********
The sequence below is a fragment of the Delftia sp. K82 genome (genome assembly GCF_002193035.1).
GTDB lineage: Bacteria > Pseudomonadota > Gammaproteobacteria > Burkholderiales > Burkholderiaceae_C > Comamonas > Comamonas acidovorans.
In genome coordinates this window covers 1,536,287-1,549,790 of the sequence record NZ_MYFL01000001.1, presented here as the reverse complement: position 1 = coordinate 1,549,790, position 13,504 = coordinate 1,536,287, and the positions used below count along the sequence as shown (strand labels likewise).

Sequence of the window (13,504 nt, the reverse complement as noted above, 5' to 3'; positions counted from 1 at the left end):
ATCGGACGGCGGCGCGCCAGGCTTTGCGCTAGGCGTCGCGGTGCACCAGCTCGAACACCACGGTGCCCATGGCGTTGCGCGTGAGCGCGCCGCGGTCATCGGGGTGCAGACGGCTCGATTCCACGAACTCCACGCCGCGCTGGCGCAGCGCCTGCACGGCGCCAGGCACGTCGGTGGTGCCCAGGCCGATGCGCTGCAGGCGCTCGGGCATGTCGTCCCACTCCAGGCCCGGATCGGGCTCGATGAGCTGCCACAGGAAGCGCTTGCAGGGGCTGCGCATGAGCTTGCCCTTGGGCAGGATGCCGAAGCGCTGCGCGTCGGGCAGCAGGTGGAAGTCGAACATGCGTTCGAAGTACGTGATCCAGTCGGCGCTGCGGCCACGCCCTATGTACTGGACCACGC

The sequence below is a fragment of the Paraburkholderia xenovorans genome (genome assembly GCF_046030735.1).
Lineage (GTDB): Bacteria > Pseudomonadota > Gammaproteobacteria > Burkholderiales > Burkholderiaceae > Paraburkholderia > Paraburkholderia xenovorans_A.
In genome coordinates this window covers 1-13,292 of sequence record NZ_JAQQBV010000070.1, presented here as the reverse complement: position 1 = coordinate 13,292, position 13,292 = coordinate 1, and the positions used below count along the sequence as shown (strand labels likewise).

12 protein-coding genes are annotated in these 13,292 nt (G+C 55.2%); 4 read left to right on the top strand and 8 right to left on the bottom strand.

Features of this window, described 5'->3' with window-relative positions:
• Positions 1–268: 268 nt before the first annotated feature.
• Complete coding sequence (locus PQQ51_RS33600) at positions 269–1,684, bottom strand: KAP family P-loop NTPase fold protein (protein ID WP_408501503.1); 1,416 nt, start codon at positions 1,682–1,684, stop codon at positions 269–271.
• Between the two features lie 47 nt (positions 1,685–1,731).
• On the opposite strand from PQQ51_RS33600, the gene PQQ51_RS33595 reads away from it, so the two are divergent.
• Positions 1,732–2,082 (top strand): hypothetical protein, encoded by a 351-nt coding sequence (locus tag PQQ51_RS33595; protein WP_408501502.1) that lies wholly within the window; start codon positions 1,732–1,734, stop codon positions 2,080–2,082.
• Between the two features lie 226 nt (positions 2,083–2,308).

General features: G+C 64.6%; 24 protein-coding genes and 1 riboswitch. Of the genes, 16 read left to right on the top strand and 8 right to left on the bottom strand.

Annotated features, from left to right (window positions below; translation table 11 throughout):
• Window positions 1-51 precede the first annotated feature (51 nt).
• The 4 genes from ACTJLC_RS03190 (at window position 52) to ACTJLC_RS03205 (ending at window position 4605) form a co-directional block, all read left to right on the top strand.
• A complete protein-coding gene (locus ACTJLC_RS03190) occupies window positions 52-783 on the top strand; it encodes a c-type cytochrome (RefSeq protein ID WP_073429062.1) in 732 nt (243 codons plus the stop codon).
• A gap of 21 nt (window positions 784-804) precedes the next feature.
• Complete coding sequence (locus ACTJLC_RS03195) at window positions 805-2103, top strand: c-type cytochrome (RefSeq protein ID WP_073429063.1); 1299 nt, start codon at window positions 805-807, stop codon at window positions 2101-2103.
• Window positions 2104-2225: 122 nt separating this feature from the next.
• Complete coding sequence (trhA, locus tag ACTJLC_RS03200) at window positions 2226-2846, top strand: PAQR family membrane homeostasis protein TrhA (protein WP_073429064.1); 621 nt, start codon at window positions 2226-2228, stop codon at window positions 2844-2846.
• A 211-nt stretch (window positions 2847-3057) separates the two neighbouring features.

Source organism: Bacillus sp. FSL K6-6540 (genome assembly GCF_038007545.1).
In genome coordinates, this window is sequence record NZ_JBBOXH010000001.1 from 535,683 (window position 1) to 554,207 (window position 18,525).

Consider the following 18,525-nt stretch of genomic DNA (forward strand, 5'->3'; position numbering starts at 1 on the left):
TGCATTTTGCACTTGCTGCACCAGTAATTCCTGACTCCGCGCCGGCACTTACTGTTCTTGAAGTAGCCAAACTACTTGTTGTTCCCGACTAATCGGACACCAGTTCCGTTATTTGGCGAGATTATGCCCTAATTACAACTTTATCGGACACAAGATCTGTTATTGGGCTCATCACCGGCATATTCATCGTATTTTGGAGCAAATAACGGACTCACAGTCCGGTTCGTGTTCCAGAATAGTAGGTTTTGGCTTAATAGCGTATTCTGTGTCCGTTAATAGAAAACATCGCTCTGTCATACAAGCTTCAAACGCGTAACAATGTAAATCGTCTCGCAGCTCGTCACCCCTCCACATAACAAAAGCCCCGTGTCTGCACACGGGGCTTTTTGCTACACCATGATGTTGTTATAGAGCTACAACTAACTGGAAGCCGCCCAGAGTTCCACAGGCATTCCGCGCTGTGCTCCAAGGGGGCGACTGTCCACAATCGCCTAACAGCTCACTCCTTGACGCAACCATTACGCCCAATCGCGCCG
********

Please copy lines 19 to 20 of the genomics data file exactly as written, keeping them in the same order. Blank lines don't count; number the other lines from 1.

• Window positions 1-51 precede the first annotated feature (51 nt).
• The 4 genes from ACTJLC_RS03190 (at window position 52) to ACTJLC_RS03205 (ending at window position 4605) form a co-directional block, all read left to right on the top strand.